How bad have things gotten in Raleigh? This bad.
Community leaders and activists from organizations such as SpiritHouse, the Durham NAACP and the N.C. NAACP will gather 8:30am tomorrow morning at the Durham County Courthouse to bring attention to the case of Stephanie Nickerson, a U.S. Navy veteran and alleged victim of police brutality.
Nickerson, 25, advised her friend against an unwarranted search of a home by police responding to a disturbance call on October 28, 2012.
In an ABC11 interview, she said, “He was like put your arms behind your back, and I jerked my arm away and said no I haven’t done anything wrong. And immediately after I jerked my arm back he threw me on the ground, he held me by my neck, and punched me repeatedly in my face and head.”
Here’s the complete report from ABC11:
Nickerson’s case might not be an isolated incident as a report by the North Carolina Advocates for Justice suggests a disturbing trend over the past decade of racial disparities in police encounters with minorities. Read More…
The UNC Chapel Hill Daily Tar Heel reported late last night that a former Assistant Dean of Students, three current students and one former student have filed a civil rights complaint against the university over alleged efforts by officials in the University Counsel’s office to squelch sexual assault complaints.
“In 2011, the University Counsel’s office pressured Melinda Manning, then UNC’s assistant dean of students, to under-report cases of sexual assault, according to a complaint against UNC filed to the U.S. Department of Education by Manning and four others.
Manning, three students and one former student filed the complaint Wednesday, alleging that the University has violated the Clery Act, Title IX of the Education Amendments of 1972, and Title VI and Title VII of the Civil Rights Act of 1964, among other federal laws. Read More…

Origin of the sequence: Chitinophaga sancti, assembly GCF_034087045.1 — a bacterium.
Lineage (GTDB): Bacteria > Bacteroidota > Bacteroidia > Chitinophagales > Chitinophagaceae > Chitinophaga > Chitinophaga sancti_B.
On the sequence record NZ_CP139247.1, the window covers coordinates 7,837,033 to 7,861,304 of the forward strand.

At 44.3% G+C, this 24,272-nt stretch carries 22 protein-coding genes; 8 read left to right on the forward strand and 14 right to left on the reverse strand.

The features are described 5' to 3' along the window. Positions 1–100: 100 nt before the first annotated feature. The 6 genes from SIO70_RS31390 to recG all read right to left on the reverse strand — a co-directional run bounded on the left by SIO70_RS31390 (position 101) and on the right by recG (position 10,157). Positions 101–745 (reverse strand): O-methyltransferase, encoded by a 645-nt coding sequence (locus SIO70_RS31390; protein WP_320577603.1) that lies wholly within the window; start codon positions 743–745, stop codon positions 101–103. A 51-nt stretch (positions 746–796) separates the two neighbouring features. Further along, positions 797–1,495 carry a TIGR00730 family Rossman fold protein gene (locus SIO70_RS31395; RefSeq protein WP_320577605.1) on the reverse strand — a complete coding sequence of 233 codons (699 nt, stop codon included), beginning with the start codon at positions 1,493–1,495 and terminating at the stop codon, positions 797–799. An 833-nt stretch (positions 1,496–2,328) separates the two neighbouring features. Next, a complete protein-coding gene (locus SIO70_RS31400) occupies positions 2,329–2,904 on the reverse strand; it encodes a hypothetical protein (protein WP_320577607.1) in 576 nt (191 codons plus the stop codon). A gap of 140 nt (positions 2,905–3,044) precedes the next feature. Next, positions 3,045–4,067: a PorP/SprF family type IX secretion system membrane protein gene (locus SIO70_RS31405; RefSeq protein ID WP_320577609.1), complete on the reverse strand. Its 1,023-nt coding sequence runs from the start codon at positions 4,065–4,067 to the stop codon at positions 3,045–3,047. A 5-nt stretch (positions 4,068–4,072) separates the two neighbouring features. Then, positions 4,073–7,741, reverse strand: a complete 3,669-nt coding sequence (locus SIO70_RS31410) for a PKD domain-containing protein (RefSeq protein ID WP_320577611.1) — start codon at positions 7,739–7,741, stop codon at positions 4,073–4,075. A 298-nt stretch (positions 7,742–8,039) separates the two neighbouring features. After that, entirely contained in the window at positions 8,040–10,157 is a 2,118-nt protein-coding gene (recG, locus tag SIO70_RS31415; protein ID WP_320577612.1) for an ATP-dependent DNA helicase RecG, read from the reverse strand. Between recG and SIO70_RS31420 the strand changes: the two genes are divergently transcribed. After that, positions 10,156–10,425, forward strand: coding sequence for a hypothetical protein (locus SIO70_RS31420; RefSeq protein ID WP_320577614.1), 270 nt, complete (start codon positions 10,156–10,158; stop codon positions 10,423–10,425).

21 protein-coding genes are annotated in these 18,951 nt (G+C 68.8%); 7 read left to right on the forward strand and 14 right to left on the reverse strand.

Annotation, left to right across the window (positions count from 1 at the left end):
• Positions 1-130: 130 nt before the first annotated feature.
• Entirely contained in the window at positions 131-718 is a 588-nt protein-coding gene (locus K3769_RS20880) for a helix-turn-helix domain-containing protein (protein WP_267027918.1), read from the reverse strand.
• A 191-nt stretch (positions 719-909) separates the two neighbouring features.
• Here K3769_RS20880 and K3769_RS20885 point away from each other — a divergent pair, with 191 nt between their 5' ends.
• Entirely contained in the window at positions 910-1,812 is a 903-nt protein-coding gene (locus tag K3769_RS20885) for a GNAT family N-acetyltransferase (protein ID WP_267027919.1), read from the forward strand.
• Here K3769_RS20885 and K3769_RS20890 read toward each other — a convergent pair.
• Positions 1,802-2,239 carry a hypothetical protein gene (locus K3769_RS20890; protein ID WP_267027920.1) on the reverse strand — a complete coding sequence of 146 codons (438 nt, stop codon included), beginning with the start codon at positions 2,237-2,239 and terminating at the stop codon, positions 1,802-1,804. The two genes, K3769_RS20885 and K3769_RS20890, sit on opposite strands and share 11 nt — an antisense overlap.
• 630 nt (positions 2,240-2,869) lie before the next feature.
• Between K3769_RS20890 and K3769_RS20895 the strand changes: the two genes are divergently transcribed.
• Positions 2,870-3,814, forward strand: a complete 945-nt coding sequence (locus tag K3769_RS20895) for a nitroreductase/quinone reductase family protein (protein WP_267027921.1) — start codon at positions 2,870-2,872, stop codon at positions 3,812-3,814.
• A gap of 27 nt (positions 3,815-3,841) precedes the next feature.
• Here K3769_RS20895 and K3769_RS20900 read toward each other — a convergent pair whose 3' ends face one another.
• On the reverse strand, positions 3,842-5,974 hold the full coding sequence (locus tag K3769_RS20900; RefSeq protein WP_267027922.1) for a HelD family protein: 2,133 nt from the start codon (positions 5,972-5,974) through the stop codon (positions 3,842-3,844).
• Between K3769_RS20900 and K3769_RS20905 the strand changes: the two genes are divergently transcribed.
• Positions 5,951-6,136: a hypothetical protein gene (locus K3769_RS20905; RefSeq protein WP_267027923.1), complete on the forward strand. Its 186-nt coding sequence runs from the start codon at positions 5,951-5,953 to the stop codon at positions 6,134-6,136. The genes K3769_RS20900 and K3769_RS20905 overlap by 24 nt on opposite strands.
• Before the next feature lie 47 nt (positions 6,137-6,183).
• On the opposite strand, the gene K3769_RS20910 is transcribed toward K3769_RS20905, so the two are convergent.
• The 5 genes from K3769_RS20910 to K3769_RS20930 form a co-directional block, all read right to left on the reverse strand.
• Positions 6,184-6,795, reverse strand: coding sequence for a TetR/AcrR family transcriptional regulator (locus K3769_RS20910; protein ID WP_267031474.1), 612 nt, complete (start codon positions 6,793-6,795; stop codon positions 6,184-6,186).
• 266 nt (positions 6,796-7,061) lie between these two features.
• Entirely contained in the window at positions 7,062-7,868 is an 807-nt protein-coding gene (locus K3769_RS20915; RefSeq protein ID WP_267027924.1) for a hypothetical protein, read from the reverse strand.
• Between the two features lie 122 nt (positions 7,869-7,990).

Cross-posted from Think Progress:
By Ian Millhiser
Yesteday, the Supreme Court handed down a 5-3 decision striking down three key provisions of Arizona’s SB 1070 law, and effectively limiting the scope of the law’s “show me your papers” provision requiring law enforcement officers to determine the immigration status of anyone they have “reasonable suspicion” to believe is in the country illegally. Here are four key takeaways from this decision:
1. Arizona Does Not Get To Have Its Own Immigration Policy: For decades the backbone of American immigration law has been an understanding that the United States has one immigration policy set by our national government, not fifty different immigration policies set by fifty different states. Today’s decision leaves this basic framework in place. In the words of Justice Kennedy’s majority opinion, “[i]t is fundamental that foreign countries concerned about the status, safety, and security of their nationals in the United States must be able to confer and communicate on this subject with one national sovereign, not the 50 separate States.”
2. Arizona Cannot Create New Crimes Targeting Immigrants: Read More…
This is the final piece in a series of videos by Mimi Schiffman on North Carolina’s Amendment One:
“You know, everybody says it’s just a word, but there’s more to it. There’s a feeling of belonging,” said Jeff Enochs of Charlotte, N.C. “I wanted my state to recognize that we are going to spend the rest of our lives together.”
Watch Jeff and his partner Brian Helms travel to Washington, D.C., the closest place they can legally marry.
The wedding is set to take place just weeks in advance of North Carolina’s primary, in which voters will decide whether to amend the constitution to read: “Marriage between one man and one woman is the only domestic legal union that shall be valid or recognized in this state.”
Production: Mimi Schiffman
Music: Phil Cook & His Feat
Additional Camera: Ben Berry
Mimi Schiffman is a photographer, videographer and multimedia producer pursuing a master’s degree at the University of North Carolina at Chapel Hill. This work is a part of a documentary project she is producing on marriage equality for her thesis. The work is being released in the lead-up to the 2012 North Carolina primaries on May 8, 2012, where voters are asked to decide on a constitutional amendment which could render many established same-gender couples and their families legal strangers in the eyes of the law.
Mimi’s work is being posted on Huffington Post.